Marine Organism of the Week
“Ghostfish” Megalodicopia hians
The “ghostfish” is not actually a fish at all, but rather a sea squirt or tunicate. Tunicates are primitive chordates, so they are even more closely related to humans than other intelligent animals like squid. Most sea squirts live attached to the seafloor and feed on microscopic phytoplankton and bacteria that they filter out of seawater (by pumping though a ‘net’ in their bodies). However, the “ghostfish” sea squirt is actually predatory, has a large mouth like a Venus fly trap, and uses it just like that famous predatory plant. When small animals like shrimp or amphipods swim into its mouth, the mouth slams shut and stays shut until the meal is digested. These unique deep sea creatures live on the walls of rocky underwater canyons like the Monterey Canyon off the coast of California.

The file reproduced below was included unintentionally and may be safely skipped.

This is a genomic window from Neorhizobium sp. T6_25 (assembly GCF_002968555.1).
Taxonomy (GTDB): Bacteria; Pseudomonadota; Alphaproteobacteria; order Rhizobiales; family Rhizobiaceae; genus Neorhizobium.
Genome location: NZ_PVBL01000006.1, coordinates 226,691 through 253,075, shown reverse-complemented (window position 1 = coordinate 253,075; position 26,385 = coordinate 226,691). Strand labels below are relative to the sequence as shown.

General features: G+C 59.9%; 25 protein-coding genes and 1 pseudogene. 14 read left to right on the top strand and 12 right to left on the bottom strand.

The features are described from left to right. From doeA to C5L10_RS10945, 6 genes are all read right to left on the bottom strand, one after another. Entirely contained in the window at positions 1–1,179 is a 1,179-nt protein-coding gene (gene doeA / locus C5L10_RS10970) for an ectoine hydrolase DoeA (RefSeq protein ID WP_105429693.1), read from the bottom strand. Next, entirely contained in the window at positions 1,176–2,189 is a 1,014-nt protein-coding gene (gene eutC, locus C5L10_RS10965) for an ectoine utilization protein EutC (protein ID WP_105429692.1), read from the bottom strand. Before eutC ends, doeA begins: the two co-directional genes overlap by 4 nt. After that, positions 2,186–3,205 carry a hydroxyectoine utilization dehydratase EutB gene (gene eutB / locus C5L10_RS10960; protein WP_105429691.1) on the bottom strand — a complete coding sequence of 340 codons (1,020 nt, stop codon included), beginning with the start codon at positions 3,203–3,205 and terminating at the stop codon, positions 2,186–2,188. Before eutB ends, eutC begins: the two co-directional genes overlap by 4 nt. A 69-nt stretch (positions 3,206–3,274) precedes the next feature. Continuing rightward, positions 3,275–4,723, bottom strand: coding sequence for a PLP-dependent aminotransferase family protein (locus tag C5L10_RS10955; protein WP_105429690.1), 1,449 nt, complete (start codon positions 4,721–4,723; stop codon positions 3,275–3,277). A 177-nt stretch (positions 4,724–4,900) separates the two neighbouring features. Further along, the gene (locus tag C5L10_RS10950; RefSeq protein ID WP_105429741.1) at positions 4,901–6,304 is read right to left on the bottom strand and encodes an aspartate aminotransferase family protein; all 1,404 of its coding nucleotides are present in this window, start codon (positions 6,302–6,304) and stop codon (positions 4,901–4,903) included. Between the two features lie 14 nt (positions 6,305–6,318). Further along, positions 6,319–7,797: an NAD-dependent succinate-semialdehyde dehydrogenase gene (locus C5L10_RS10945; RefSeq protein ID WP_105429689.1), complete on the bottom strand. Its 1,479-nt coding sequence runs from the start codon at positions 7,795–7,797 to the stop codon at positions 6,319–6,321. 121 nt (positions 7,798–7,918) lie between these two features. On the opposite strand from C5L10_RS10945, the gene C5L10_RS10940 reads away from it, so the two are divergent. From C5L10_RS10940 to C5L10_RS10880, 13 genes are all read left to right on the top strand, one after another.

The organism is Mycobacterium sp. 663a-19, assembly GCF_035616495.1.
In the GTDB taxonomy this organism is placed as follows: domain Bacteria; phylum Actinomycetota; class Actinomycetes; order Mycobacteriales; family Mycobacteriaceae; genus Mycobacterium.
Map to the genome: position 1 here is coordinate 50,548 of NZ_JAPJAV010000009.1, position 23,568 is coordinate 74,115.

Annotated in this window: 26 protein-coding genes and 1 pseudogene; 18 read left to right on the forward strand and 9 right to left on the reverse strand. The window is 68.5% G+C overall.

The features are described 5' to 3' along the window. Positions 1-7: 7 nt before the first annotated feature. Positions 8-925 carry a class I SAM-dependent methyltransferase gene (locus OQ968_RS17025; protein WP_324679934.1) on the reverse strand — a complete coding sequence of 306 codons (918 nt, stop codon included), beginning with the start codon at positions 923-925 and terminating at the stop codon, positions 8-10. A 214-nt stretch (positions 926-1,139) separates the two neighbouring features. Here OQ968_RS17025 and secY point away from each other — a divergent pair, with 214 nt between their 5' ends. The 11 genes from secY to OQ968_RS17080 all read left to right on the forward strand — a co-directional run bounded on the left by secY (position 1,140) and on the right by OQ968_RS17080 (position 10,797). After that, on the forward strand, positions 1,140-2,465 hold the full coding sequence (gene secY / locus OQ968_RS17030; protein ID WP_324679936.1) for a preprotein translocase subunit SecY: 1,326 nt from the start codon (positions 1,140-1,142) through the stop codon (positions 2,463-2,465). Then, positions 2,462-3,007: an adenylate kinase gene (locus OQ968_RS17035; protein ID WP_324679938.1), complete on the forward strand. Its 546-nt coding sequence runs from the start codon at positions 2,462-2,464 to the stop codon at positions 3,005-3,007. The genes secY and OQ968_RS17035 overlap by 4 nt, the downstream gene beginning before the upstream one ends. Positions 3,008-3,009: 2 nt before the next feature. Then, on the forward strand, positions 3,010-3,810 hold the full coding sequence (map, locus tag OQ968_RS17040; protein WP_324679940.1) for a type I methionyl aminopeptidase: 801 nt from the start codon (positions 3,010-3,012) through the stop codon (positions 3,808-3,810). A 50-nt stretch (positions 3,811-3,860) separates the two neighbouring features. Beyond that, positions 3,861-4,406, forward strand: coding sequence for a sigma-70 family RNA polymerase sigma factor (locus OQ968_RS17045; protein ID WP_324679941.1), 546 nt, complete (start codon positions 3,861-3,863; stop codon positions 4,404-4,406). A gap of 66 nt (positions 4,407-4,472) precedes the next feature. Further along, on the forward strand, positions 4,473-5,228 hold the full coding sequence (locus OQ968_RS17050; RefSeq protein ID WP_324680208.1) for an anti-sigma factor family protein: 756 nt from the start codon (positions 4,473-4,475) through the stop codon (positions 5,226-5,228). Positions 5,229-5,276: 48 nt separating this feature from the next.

Posted by Josh Lord.